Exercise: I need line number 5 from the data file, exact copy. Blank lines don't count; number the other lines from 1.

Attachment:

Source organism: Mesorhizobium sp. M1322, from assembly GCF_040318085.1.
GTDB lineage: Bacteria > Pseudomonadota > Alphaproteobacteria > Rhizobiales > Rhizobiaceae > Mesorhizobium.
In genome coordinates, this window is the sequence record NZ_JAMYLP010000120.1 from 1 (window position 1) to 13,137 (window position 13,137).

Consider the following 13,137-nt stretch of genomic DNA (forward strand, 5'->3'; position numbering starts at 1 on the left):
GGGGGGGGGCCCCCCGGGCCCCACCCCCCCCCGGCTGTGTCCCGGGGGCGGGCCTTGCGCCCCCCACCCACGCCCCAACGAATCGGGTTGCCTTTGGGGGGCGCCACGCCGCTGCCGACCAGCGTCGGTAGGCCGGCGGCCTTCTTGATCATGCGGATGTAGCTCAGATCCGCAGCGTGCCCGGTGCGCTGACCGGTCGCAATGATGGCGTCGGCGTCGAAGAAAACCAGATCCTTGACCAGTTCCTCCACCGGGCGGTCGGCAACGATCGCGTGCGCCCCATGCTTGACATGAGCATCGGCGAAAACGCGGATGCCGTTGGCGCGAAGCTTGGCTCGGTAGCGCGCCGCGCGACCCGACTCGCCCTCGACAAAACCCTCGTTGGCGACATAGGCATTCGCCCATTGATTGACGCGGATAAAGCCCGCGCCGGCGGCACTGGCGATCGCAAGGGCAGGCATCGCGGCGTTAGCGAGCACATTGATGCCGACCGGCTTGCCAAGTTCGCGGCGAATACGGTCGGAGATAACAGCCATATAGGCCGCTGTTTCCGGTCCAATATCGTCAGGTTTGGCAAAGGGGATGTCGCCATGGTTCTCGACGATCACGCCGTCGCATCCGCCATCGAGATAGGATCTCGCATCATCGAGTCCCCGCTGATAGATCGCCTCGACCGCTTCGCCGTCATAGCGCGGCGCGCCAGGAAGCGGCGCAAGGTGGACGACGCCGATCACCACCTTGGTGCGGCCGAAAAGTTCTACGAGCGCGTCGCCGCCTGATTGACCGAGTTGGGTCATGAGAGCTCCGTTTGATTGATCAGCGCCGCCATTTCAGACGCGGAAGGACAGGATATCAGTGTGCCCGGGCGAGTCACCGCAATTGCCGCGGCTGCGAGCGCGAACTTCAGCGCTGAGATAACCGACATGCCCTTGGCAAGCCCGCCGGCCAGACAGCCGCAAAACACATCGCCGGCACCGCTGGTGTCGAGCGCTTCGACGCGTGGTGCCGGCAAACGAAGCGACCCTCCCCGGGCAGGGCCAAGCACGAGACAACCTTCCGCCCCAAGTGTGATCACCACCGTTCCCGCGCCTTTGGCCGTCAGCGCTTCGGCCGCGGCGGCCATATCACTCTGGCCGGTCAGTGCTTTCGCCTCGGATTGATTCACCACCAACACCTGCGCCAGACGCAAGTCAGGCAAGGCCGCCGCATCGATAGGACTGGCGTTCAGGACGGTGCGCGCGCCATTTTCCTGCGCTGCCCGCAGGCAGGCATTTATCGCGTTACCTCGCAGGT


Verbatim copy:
GGGGGGGGGCCCCCCGGGCCCCACCCCCCCCCGGCTGTGTCCCGGGGGCGGGCCTTGCGCCCCCCACCCACGCCCCAACGAATCGGGTTGCCTTTGGGGGGCGCCACGCCGCTGCCGACCAGCGTCGGTAGGCCGGCGGCCTTCTTGATCATGCGGATGTAGCTCAGATCCGCAGCGTGCCCGGTGCGCTGACCGGTCGCAATGATGGCGTCGGCGTCGAAGAAAACCAGATCCTTGACCAGTTCCTCCACCGGGCGGTCGGCAACGATCGCGTGCGCCCCATGCTTGACATGAGCATCGGCGAAAACGCGGATGCCGTTGGCGCGAAGCTTGGCTCGGTAGCGCGCCGCGCGACCCGACTCGCCCTCGACAAAACCCTCGTTGGCGACATAGGCATTCGCCCATTGATTGACGCGGATAAAGCCCGCGCCGGCGGCACTGGCGATCGCAAGGGCAGGCATCGCGGCGTTAGCGAGCACATTGATGCCGACCGGCTTGCCAAGTTCGCGGCGAATACGGTCGGAGATAACAGCCATATAGGCCGCTGTTTCCGGTCCAATATCGTCAGGTTTGGCAAAGGGGATGTCGCCATGGTTCTCGACGATCACGCCGTCGCATCCGCCATCGAGATAGGATCTCGCATCATCGAGTCCCCGCTGATAGATCGCCTCGACCGCTTCGCCGTCATAGCGCGGCGCGCCAGGAAGCGGCGCAAGGTGGACGACGCCGATCACCACCTTGGTGCGGCCGAAAAGTTCTACGAGCGCGTCGCCGCCTGATTGACCGAGTTGGGTCATGAGAGCTCCGTTTGATTGATCAGCGCCGCCATTTCAGACGCGGAAGGACAGGATATCAGTGTGCCCGGGCGAGTCACCGCAATTGCCGCGGCTGCGAGCGCGAACTTCAGCGCTGAGATAACCGACATGCCCTTGGCAAGCCCGCCGGCCAGACAGCCGCAAAACACATCGCCGGCACCGCTGGTGTCGAGCGCTTCGACGCGTGGTGCCGGCAAACGAAGCGACCCTCCCCGGGCAGGGCCAAGCACGAGACAACCTTCCGCCCCAAGTGTGATCACCACCGTTCCCGCGCCTTTGGCCGTCAGCGCTTCGGCCGCGGCGGCCATATCACTCTGGCCGGTCAGTGCTTTCGCCTCGGATTGATTCACCACCAACACCTGCGCCAGACGCAAGTCAGGCAAGGCCGCCGCATCGATAGGACTGGCGTTCAGGACGGTGCGCGCGCCATTTTCCTGCGCTGCCCGCAGGCAGGCATTTATCGCGTTACCTCGCAGGT